Steve McConnell in Chapter 5 of Code Complete (http://cc2e.com) says:
Coupling describes how tightly a class or routine is related to other classes or routines. The goal is to create classes and routines with small, direct, visible, and flexible relations to other classes and routines, which is known as loose coupling.
Loose coupling is also a term in management (http://jmm.aaa.net.au/articles/8677.htm):
Weick made the practical connection that schools simply did not behave like industrial or commercial enterprises. He acknowledges the writings of Glassman (1973) and March and Olsen (1975). From this area of study arose the concept that there were critical differences between what came to be called HSOs (Human Service Organisations) and profit-centred businesses. One of these differences was that the main business of HSOs, whether hospitals or schools, happened between professionals (doctors, nurses, teachers) and clients (patients or students). This primary business was supported by a backbone of administrative and resource services. Another description of this sort of organisation was presented by Kouzes and Mico (1979) under the heading Domain Theory. The key discovery that these writers (and Weick) both made, was that Administration was not the main source of expertise and decision making, disseminated through a hierarchy of management and workers. Rather, administration and the professionals tended to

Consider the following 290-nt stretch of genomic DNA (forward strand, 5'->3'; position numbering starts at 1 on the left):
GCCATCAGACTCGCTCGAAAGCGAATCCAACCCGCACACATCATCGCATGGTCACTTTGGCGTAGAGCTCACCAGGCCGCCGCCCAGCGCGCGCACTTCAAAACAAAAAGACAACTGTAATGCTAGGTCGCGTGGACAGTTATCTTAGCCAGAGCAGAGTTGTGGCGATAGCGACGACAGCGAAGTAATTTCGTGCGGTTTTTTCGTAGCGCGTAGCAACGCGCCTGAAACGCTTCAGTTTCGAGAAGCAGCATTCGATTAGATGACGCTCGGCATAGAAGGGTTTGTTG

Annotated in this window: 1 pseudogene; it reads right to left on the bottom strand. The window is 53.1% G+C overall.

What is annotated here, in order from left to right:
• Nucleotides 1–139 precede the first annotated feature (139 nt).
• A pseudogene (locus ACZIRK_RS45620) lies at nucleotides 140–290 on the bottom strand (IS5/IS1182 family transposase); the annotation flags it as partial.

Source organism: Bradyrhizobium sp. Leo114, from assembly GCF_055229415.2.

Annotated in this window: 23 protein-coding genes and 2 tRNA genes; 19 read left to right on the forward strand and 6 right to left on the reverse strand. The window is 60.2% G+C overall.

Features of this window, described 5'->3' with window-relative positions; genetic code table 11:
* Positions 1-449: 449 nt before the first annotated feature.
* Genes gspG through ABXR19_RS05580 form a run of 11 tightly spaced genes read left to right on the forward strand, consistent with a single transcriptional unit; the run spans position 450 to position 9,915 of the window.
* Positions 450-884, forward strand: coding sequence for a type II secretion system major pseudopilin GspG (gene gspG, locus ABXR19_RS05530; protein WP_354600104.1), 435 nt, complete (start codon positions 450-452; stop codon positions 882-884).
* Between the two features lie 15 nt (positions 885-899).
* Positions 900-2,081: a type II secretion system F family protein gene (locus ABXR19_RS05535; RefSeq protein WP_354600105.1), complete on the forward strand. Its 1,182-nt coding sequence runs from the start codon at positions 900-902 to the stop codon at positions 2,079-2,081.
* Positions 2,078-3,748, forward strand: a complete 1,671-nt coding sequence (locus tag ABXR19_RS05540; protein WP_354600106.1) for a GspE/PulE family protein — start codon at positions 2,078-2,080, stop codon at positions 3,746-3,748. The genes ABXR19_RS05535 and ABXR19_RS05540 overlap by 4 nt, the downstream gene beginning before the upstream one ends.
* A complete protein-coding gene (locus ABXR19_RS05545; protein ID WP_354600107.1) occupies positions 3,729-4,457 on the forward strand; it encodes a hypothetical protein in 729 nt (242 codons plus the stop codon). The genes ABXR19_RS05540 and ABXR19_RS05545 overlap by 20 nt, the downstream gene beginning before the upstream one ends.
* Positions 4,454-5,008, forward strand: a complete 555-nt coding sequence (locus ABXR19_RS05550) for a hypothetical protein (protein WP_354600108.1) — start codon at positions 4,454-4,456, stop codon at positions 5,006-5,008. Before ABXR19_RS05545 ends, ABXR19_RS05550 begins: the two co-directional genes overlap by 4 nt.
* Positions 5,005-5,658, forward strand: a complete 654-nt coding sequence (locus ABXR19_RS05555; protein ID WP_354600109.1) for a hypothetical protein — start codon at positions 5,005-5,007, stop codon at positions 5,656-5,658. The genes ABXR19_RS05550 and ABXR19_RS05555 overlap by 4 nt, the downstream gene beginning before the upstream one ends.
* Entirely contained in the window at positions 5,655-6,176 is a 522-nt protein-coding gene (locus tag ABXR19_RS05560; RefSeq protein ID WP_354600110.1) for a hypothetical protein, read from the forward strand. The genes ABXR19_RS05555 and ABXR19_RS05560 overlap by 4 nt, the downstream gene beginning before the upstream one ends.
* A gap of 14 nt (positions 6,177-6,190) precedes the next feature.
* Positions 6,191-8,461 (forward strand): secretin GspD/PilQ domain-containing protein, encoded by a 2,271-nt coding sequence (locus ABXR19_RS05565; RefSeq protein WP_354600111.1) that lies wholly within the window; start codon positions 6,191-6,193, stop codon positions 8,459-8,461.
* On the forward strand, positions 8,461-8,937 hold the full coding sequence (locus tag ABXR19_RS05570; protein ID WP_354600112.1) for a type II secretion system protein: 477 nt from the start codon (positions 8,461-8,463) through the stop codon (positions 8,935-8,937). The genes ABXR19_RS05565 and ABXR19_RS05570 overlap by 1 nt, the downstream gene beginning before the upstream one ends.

have different roles, independent authority, low levels of standardisation and even different agendas.
Loose coupling was the name for the operational links within such a structure. The theory of loose coupling not only explains how HSOs operate with such links, but attempts to explain why they are able to function with what at first glance many seem an inefficient and ineffective structure. Weick asks "what does hold and educational organisation together?" (1976, p4).
Can the effect that version source control has on the relation between development and a project, freeing the coder from the consequences of test failure, also be regarded as a form of loose coupling?